Most not-for-profits encourage donors to make unrestricted contributions that will give the organization flexibility to use the money where it’s needed most. But there will always be some donors who place restrictions on their gifts — and these require a higher level of responsibility.
It’s a new year with new opportunities for your not-for-profit to boost its financial resilience. Although COVID-19 continues to make forecasting difficult, your staff and your board’s finance committee can take steps to negotiate obstacles. Here are three.
IRS issues information letters to Advance Child Tax Credit recipients and recipients of the third round of Economic Impact Payments
IRS issues information letters to Advance Child Tax Credit recipients and recipients of the third round of Economic Impact Payments; taxpayers should hold onto letters to help the 2022 Filing Season experience
As the new year approaches, the future of the Build Back Better Act (BBBA) — and the strength of the economic recovery — remains uncertain. One thing that’s not uncertain when it comes to your business is the impending deadline to apply for COVID-19 Economic Injury Disaster Loan (EIDL) funding, some of which needn’t be repaid.
The U.S. Small Business Administration (SBA) expanded eligibility in September 2021. While you may not have qualified or considered EIDL funding necessary previously, you might want to reconsider in light of yet another wave of COVID infections. But you’ll have to do so quickly, as the application deadline is December 31, 2021.
Forecasting how your company is likely to perform over the next year can be challenging, especially when it’s unclear where the markets are heading. But accurate forecasts are critical when managing a business. As the COVID-19 pandemic persists, many companies have responded to these challenges by switching from static forecasts to rolling ones.
During the busy holiday season, not-for-profit executives may rely on staffers to purchase gifts and holiday party supplies for the organization. But before you hand over a credit card, you need to make sure that the employee is trustworthy and understands your nonprofit’s credit card use policy.
If your not-for-profit was well-established before 2020, it has probably weathered the pandemic and economic stress of the past year-and-a-half better than younger organizations. But as you transition out of “survival” mode, challenges remain, including those faced by most nonprofits, such as finding staffers and fundraising in an inhospitable environment. Then there are obstacles specific to mature nonprofits. Here are some to watch for.
The COVID-19 pandemic is still adversely affecting many businesses and not-for-profit organizations, but the effects vary, depending on the nature of operations and geographic location. Has your organization factored the effects of the pandemic into its financial statements? You might not have considered this question since last year if your organization prepares statements that comply with U.S. Generally Accepted Accounting Principles only at year end.
As we head into audit season for 2021, it’s time to evaluate whether your financial situation has gotten better — or worse — this year. Here are 10 financial statement areas to home in on.
Every business should prepare an annual budget. Creating a comprehensive, realistic spending plan allows you to identify potential shortages of cash, possible constraints on your capacity to fulfill strategic objectives, and other threats.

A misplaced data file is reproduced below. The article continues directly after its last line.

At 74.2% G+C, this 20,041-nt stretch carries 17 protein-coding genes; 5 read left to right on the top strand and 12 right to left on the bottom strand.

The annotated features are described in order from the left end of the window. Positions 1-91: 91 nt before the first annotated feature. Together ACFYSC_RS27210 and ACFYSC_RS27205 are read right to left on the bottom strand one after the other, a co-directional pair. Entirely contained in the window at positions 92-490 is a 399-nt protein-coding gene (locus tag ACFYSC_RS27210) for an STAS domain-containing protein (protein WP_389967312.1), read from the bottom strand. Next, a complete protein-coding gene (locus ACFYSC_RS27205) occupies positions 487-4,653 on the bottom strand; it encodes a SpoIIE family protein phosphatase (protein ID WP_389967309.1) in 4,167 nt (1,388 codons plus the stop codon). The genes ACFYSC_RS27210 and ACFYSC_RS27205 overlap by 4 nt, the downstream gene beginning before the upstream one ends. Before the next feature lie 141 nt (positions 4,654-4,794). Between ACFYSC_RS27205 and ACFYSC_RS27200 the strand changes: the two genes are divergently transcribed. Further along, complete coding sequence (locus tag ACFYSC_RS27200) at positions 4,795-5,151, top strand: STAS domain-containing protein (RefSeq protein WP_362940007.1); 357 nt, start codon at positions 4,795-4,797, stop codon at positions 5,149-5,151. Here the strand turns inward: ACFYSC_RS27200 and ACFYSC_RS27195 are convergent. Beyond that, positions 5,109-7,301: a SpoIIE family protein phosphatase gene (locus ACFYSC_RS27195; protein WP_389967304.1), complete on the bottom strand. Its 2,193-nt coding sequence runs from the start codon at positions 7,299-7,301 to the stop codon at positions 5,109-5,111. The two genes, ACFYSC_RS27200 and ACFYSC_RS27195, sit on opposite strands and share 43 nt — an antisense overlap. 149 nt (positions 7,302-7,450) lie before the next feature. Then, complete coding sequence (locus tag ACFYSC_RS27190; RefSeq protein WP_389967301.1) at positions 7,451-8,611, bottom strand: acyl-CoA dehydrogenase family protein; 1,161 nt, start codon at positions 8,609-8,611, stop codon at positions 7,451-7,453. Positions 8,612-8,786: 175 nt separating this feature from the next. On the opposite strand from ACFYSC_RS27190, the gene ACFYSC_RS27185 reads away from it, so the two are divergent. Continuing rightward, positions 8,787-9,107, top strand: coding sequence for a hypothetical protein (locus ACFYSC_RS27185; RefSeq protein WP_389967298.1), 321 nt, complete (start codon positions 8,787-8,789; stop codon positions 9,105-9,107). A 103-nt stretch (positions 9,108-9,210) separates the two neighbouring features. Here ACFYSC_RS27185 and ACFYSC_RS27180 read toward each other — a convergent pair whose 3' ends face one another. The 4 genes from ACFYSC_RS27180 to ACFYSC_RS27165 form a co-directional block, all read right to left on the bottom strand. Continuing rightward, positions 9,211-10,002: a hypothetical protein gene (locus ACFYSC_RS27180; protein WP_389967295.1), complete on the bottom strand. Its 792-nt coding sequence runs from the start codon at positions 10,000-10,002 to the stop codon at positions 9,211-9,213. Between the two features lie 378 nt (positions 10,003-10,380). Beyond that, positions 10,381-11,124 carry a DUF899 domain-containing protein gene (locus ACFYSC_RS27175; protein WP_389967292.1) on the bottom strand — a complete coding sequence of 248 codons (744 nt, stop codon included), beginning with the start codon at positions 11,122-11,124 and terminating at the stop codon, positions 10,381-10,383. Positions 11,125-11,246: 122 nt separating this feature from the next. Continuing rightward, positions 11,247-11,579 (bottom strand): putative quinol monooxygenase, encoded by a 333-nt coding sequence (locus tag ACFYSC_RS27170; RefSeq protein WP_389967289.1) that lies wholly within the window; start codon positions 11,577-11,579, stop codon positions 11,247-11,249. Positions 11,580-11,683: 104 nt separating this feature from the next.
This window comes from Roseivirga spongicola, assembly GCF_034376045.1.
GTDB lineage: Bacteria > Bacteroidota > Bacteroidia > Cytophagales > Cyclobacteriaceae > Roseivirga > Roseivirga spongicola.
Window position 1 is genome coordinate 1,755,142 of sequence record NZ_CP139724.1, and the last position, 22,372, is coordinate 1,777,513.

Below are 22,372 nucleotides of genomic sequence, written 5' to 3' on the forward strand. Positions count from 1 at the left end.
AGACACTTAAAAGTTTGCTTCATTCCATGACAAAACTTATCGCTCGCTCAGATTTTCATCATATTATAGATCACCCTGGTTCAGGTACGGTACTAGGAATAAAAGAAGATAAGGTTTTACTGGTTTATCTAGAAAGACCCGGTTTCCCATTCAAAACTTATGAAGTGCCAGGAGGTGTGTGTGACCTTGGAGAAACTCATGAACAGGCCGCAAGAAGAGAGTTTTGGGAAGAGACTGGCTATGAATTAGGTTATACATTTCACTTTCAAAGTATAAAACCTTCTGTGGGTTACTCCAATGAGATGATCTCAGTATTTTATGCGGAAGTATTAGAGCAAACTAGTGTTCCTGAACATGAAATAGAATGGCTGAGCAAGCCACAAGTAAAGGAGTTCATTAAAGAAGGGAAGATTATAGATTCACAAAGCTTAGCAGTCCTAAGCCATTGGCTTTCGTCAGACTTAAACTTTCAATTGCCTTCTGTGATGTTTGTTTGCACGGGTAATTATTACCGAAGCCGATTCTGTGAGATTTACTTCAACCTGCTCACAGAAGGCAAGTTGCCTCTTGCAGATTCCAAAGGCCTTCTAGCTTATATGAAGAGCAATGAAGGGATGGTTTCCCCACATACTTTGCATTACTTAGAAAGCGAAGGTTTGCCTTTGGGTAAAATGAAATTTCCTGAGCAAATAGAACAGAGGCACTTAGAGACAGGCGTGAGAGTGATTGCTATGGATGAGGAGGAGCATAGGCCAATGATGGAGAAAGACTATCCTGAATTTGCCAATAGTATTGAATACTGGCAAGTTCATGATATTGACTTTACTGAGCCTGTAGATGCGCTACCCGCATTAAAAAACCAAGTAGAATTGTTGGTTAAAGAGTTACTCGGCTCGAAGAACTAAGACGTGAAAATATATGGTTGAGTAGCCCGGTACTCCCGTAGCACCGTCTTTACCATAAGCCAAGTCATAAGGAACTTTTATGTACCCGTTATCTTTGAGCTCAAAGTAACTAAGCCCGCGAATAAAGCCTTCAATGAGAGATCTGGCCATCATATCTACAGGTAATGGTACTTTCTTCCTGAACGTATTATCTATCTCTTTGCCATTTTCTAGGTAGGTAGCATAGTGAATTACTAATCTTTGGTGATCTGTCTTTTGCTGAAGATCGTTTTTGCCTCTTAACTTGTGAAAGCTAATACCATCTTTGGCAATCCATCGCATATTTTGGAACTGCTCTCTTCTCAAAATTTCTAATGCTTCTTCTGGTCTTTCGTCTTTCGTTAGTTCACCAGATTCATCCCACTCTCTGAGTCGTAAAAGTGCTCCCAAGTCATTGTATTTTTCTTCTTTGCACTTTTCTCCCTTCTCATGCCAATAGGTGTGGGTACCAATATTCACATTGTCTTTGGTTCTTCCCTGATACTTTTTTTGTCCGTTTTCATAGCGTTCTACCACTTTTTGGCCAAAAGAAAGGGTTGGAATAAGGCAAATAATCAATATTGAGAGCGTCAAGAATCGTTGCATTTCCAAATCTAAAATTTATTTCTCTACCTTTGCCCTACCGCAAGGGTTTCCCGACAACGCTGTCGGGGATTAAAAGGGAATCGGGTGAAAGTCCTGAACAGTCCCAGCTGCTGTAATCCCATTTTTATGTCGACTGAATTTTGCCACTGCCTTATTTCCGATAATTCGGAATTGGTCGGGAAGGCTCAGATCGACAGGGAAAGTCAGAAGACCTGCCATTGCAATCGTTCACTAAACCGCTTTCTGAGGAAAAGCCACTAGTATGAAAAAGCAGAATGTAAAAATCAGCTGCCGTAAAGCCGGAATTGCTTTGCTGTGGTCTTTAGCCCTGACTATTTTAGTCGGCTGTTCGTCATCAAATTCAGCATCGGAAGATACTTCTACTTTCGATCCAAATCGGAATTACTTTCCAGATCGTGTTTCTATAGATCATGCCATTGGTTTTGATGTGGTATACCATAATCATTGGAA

Whether you’ve already put together a 2022 budget or still need to get on that before year end, here are four red flags to watch out for.
The end of the tax year is fast approaching for many businesses, but their ability to engage in traditional year-end planning may be hampered by the specter of looming tax legislation. The budget reconciliation bill, dubbed the Build Back Better Act (BBBA), is likely to include provisions affecting the taxation of businesses — although its passage is uncertain at this time.
While it appears that several of the more disadvantageous provisions targeting businesses won’t make it into the final bill, others may. In addition, some temporary provisions are coming to an end, requiring businesses to take action before year end to capitalize on them. As Congress continues to negotiate the final bill, here are some areas where you could act now to reduce your business’s 2021 tax bill.
Negotiations continue in Washington, D.C., over the future of President Biden’s agenda. Tax law changes may be ahead under two proposed laws, the Build Back Better Act (BBBA) and the Bipartisan Infrastructure Bill (BIB), also known as the Infrastructure Investment and Jobs Act. The final provisions remain to be seen, but the BBBA and, to a lesser extent, the BIB, contain a wide range of tax proposals that could affect individuals and businesses. It’s also unclear when the tax changes would become effective, if one or both of the laws are enacted.
Here’s a summary of many of the proposals that could change the tax landscape in the near future.
Timely financial data is key to making informed business decisions. Unfortunately, it’s common for managers to struggle with their companies’ accounting systems to get the information they need, when they need it. Often, it takes multiple, confusing steps to enter and extract data specific to customers and/or projects.
Businesses and accounting software solutions evolve over time. So, what worked for your company years ago may not be the optimal solution today. For example, you might prefer a different solution that’s more user-friendly, more sophisticated or customized for your industry niche. Here are four factors — beyond just cost — to consider when evaluating your current accounting system.